Possibly the biggest “it” event in the 2005 concert scene is the U2 Vertigo tour, which will hit the U.S. twice before the end of the year. U2 has tried to give the fans access to the good seats, via their online U2.com fan club and the old “Propaganda” club. But some still feel cheated, blaming either Ticketmaster or the band. But who’s really to blame?
The premise of the early-access sales seemed simple enough. Many bands in the past – including U2, Paul McCartney and Wings and Norah Jones – have used their fan clubs to allow for early ticket sales. In most of these earlier cases, it was a mail-in process: you mailed in a request for x number of seats at a specific venue on a specific date. You enclosed a check that covered the pre-sent price of tickets, and that was that – the tickets (which usually were situated in the front of the house, in the first 10 rows or in the GA floor section) would be sent well ahead of the concert date, and die-hard fans would be happy.
The days of both large concert promoters (such as Clear Channel) and online ticket agencies (such as the aforementioned Ticketmaster and Tickets.com) have changed the game quite a bit. Combined with the rise of the internet, the rules have changed, and U2 changed to an all-online system for both their club and their advance ticket sales. Members of the U2 fan club received a special access code for use at Ticketmaster.com. Three to four days prior to the general onsale date, fans would get early access to ticket. The fan club members, who had paid $40 club dues for the right to get access to these prime seats, were eager to buy their precious ducats.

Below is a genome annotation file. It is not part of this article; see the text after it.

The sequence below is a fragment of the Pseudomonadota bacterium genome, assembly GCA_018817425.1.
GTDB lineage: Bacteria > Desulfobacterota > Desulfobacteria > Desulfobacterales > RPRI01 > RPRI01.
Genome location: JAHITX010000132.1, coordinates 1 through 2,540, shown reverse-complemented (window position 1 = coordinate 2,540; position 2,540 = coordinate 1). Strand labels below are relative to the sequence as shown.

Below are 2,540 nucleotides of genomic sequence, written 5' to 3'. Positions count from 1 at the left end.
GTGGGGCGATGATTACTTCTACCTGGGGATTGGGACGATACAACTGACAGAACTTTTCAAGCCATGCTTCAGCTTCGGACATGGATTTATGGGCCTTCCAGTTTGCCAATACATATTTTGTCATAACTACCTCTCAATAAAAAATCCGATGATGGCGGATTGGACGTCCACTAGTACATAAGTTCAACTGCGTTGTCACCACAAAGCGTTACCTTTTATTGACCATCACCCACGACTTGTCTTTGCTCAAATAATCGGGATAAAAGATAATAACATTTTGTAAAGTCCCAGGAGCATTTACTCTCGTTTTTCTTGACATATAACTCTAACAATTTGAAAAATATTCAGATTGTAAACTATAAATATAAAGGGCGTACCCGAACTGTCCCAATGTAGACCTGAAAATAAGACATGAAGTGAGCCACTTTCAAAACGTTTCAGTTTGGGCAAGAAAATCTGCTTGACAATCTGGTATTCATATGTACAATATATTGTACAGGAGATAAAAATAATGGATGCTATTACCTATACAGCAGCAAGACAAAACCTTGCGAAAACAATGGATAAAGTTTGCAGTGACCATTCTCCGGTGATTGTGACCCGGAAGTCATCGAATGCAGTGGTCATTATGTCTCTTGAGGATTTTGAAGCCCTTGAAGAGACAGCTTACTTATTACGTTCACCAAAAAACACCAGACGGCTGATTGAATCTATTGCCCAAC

But the first day of sales was a nightmare for many fans. It turns out that many “ticket agents” (called “scalpers” in the olde days) had become conveient “fans,” and were able to nose in before the long-time fans of U2. The 12-hour pre-sale period in mid-January was a quick, come-and-go event. The best seats (GA floor and $165-170 lower bowl seating) were gone within minutes, many to scalpers. Die-hard fnas who weren’t able to get in immediately were often left with “nosebleed” seats that, while cheaper, weren’t really what fans expected for their dues and early access. The good seats appeared at ticket reseller websites and the internet within hours.
As is the case with all things internet, the fans voiced their displeasure. On blogs, online forums, email campaigns and IMs, the fans made clear their disgust with the system. The apex of this was both an online letter and Grammy acceptance speech from U2 drummer Larry Mullen, who apologized for the poor results of the revamped early-access system.
The second round of these early-access sales, which started last week, are a bit revamped. Firstly, those who used their codes in the first sale and received less-than-great seats were offered a second-chance at good seats. Secondly, legacy members of the “Propaganda” club were given special codes that allowed them an extra day of early ticket sales. Thirdly, folks who joined the new fan club after January 24th were not issued early-access sale codes. This system, if everything went according to plan, would stave off the criticisms of January.
Did it work? From personal experience, it was a success. I was able to secure GA floor tickets for the October 19th show at the MCI Center in DC. Many others reported similar success, both with Propaganda codes and U2.com codes. Sure, some were still left in the cold, but the happy voices certainly seem to outnumber the venomous ones.